A couple months ago, I lamented that fact that I was unable to find even one good craft beer store in downtown Pittsburgh. On our recent trip to Boston with Porter Escapes, I had the opposite problem, an enviable list of options that I had to narrow down, lest I buy too many beer to pack in my suitcase for the plane ride home. Due slightly to our good fortune in staying at the Langham Hotel and then the Fairmont Copley Plaza, I found myself surrounded by a number of beer stores that my research had indicated as great places to buy craft beer, and so I picked out 1 shop near each hotel and also made it a point to visit the Trillium Brewery near the Children’s Museum. I did not come home disappointed.
The Boston Wine Exchange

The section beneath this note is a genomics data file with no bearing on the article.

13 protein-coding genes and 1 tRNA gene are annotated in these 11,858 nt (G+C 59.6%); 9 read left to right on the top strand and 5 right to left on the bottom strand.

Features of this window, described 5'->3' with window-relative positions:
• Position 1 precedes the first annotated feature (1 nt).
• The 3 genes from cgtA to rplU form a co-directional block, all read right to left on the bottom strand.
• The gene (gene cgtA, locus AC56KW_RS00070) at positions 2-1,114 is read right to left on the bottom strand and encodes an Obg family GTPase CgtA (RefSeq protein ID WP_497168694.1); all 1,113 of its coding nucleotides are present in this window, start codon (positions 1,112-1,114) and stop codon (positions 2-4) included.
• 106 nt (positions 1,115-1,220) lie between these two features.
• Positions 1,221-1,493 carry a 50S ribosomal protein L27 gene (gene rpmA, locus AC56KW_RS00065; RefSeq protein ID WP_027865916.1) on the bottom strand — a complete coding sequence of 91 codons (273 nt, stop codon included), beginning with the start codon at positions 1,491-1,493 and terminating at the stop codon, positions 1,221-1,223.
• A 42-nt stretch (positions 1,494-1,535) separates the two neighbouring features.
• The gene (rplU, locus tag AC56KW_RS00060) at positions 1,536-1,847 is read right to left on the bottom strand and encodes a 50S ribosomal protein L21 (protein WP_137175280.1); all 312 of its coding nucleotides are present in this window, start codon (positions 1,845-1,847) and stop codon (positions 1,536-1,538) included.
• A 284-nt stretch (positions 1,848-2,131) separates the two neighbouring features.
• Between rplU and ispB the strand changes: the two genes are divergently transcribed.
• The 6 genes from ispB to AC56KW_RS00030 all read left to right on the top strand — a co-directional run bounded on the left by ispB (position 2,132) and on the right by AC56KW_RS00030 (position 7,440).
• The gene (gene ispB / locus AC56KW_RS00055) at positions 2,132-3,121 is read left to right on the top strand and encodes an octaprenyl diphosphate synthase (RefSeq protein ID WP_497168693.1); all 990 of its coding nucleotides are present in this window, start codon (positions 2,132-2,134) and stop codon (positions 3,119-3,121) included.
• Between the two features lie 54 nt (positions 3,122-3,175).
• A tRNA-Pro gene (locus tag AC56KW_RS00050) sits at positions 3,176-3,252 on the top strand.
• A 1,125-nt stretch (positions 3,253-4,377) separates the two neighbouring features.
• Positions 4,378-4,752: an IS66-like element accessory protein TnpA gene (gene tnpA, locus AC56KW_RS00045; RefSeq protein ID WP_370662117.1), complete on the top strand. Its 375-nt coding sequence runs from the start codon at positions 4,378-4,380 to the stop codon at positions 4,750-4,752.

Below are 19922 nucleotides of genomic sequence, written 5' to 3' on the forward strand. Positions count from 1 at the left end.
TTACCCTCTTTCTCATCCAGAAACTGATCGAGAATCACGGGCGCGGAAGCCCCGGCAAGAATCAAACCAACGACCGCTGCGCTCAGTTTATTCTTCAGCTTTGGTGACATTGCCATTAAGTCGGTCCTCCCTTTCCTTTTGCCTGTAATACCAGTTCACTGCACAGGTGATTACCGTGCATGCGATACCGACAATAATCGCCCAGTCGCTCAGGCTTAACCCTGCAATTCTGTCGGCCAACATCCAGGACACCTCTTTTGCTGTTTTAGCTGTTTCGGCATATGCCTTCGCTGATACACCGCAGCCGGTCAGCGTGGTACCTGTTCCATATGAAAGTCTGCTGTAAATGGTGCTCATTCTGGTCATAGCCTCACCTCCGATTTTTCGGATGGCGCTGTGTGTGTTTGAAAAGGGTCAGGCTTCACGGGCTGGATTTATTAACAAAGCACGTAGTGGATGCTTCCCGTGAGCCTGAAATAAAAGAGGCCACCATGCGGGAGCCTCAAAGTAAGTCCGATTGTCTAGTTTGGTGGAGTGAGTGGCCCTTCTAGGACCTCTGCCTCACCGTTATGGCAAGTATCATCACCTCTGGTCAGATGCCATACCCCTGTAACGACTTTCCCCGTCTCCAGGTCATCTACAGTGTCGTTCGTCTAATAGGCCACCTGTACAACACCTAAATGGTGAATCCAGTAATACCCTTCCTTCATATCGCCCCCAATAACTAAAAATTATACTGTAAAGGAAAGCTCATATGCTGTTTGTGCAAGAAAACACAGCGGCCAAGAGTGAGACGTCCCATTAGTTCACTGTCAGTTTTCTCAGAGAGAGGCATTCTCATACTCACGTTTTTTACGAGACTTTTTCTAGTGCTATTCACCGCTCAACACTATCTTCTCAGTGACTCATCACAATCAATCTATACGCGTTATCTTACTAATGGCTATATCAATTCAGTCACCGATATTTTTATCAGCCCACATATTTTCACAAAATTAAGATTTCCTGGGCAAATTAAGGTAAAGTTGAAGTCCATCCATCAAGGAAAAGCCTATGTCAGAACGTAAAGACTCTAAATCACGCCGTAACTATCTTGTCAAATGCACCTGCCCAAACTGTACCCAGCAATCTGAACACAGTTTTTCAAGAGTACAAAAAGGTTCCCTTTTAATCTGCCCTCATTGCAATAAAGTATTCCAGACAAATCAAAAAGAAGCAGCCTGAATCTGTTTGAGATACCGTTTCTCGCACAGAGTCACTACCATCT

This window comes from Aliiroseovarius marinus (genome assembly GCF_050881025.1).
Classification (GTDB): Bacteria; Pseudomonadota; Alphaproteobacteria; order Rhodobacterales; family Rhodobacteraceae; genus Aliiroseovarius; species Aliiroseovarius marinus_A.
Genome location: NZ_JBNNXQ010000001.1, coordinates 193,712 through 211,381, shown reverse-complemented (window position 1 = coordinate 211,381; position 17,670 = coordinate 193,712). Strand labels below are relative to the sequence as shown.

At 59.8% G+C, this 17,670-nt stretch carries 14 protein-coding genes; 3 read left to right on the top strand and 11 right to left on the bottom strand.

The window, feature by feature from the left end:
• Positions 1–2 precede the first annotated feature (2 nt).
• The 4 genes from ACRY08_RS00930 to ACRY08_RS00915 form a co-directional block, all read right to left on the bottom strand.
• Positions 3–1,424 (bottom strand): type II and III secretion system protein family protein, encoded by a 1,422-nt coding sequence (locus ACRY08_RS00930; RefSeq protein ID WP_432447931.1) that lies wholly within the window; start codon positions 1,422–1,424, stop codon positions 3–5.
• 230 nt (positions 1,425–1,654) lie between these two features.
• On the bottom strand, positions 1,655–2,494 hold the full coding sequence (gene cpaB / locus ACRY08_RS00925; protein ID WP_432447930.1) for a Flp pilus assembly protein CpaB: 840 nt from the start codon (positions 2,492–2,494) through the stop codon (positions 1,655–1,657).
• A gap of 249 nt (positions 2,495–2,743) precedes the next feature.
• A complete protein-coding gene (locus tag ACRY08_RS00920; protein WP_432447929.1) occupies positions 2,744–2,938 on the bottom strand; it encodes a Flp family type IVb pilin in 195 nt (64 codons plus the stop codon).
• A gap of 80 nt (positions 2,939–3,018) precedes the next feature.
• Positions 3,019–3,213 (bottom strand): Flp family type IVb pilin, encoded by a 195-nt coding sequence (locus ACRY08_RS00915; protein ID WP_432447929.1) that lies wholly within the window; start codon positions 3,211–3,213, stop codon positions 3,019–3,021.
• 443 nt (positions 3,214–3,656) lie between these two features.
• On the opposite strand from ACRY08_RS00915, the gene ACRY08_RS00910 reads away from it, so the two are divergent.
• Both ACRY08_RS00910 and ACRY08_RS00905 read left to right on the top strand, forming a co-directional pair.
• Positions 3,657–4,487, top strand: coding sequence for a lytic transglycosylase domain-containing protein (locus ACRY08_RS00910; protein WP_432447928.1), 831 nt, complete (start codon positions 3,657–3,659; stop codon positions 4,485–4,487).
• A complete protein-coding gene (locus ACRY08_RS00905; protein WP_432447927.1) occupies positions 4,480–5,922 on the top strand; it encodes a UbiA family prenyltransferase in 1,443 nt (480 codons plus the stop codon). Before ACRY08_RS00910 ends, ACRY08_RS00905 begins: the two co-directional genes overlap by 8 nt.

We started our trip at the Langham hotel, which is a five minute walk from both Federal Wine & Spirits and the Boston Wine Exchange. Opting for the latter, I made my way down to the shop the morning before we left the Langham and opened the door to find an inviting shop lined with spirits and wine. Any other day, I might have browsed the spirit selection but, pressed for time, I went straight to the back left corner of the shop to find a room filled with some of the best craft beers the United States, as well as Belgium, have to offer. The Belgian section contained a number of interesting lambic beers, a style I can’t get enough of, and line along the top of the cabinet were empty bottles from the Cantillon Brewery, a sort of secret code in the craft beer world that told me that the owners of the shop know their beer. One the opposite site, I discovered several options from The Bruery, a renowned California beer maker that produces some of the finest sour ales and bourbon barrel aged beers in the world. Though pricey choices, since I consider vacation a time to treat myself, I decided to pick up several of these $25 bottles. Shortly afterwards, I noticed a couple bottles of Deliverance Ale from the Lost Abbey, a beer I had been seeking for a while, and on the advice of the shopkeeper also picked up a couple 4-packs from Night Shift Brewing, a Massachusetts brewery, including Awake, a porter aged with counter culture coffee, and The 87, a very nice Double IPA. After walking out of the shop with 7 bottles and 8 cans of beer, I feared I might have reached my weight quota for the trip. This shop does have a couple stairs and I did pop by when everyone was at the hotel but the stroller would have fit and there was a nook to park the stroller if needed.